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Indian River County ready to launch $12 million beach-renourishment project in January

Gusty winds and strong surf continued to batter the beach at Conn Beach on Monday, Nov. 9, 2020, as Tropical Storm Eta moves through the Florida Straits and into the Gulf of Mexico. Overnight rains and wind contributed beach erosion prompting officials to close some beach access. PATRICK DOVE/TCPALM

Posted on December 8, 2020

INDIAN RIVER COUNTY— A $12 million project to replenish sand on county beaches from Wabasso Beach northward to the Seaview subdivision is to begin Jan. 4.

About 307,000 cubic yards of sand will be pumped onto the 3.7-mile stretch, said County Public Works District Rich Szpyrka.

The project must be completed by April 30 to avoid turtle nesting season.

About $4.7 million of the cost will come from Federal Emergency Management Agency hurricane reimbursements funds, while $7.2 million will come from local tourist taxes.

Beaches and dunes sustained significant erosion damage from hurricanes Matthew in 2016, Irma in 2017 and Dorian in 2019, Szpyrka said.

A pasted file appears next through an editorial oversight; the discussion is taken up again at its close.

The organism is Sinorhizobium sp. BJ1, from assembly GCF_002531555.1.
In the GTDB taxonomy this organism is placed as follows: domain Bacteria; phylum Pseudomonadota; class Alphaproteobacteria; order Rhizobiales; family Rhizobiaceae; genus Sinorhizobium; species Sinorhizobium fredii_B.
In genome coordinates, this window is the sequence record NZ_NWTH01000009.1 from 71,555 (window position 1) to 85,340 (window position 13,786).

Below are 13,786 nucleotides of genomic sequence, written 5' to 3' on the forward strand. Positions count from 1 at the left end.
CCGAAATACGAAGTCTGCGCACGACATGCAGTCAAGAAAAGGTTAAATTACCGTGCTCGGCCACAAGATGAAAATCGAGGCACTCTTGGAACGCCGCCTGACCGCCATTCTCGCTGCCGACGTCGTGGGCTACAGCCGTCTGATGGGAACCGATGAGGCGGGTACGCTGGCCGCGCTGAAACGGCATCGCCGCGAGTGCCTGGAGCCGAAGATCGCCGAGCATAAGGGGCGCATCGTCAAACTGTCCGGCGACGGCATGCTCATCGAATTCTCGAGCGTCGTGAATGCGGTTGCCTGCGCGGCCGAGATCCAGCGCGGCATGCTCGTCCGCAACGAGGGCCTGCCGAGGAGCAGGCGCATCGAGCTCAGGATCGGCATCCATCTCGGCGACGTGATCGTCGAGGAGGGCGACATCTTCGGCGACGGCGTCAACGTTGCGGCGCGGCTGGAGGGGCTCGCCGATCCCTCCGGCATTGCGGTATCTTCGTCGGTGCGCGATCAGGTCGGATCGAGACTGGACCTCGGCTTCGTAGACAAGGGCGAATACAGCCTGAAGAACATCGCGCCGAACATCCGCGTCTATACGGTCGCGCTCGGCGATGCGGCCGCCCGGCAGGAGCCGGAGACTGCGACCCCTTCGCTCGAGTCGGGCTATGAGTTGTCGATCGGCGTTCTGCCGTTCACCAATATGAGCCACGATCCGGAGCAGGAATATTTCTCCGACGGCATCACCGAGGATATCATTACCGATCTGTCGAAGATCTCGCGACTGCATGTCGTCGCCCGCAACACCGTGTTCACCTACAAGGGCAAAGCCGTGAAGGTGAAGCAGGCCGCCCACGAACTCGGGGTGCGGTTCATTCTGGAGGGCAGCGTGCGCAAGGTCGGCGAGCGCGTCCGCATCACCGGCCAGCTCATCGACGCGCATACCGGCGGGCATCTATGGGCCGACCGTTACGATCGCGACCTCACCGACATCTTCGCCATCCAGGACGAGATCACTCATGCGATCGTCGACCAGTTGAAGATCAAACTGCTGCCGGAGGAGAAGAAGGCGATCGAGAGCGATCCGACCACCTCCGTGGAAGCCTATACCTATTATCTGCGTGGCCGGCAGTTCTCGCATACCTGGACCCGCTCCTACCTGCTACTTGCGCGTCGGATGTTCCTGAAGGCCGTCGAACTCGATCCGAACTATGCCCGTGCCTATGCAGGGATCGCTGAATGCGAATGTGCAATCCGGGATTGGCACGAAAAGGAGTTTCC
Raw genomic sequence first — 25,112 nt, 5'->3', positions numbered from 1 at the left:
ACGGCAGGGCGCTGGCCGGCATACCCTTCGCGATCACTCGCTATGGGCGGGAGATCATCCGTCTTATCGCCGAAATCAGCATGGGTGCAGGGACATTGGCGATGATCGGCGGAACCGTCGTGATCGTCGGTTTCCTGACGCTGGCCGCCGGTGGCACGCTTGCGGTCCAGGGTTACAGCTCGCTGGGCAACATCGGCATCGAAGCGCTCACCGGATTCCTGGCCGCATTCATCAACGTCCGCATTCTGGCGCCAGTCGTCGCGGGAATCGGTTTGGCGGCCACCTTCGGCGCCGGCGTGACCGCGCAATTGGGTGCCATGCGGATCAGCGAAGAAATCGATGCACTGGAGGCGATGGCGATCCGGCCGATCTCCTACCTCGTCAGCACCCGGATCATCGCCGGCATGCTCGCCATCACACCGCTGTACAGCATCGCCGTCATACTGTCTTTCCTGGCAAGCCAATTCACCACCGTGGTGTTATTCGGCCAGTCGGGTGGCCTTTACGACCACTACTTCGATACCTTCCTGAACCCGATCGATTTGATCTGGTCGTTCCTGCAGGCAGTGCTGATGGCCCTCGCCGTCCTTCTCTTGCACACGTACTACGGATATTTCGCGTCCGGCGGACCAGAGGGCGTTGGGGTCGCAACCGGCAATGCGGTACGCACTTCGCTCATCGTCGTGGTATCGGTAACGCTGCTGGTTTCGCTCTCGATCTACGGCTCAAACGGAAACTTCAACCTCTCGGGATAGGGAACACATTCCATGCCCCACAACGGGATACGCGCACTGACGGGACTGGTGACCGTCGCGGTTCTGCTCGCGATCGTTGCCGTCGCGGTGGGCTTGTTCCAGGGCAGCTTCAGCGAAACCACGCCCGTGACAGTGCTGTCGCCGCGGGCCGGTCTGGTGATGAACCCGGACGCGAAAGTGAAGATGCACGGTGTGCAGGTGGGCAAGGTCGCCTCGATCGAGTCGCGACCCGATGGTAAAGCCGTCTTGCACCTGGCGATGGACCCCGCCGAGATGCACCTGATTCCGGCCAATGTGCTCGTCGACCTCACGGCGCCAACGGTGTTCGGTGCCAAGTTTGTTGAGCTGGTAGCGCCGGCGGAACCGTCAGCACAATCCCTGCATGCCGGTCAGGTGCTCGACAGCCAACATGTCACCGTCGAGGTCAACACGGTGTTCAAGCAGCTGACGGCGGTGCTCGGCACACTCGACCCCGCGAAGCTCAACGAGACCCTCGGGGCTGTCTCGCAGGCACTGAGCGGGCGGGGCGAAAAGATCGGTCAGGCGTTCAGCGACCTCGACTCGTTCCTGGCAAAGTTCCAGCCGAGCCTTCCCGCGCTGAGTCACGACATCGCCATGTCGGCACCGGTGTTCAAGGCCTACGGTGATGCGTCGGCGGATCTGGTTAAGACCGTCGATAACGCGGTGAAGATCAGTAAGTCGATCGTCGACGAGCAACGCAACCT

The overall project will take place over two fiscal years to spread out the cost. Phase 2 of this beach reconstruction, about 2.9-miles from Wabasso Beach Park south to Turtle Trail beach access, will not begin until November and and conclude by April 30, 2022.

Six years ago, the county began beach restoration in the same area that drew criticism from the community because sand was trucked onto the beach, creating noise and beach disruption. This time, one company proposed using sand from the ocean floor, price was higher, Szpyrka said.

This beach and dune repair project had been delayed for more than a year while the county obtained permission from beachfront property owners to access the dunes on their properties.

Now, with permission granted, the project can move forward, something Orchid Town Manager Noah Powers called “great news.”

Beaches in Orchid have been hit especially hard by erosion from past storms.  Several years ago, the town borrowed money from Orchid Island Golf & Beach Club to repair dunes.

The town had budgeted more than $400,000 in next year’s budget  for any beach and dune repairs had the county postponed its work.

“With this major project approved Tuesday by the county, we will surely save some money,” Powers said.

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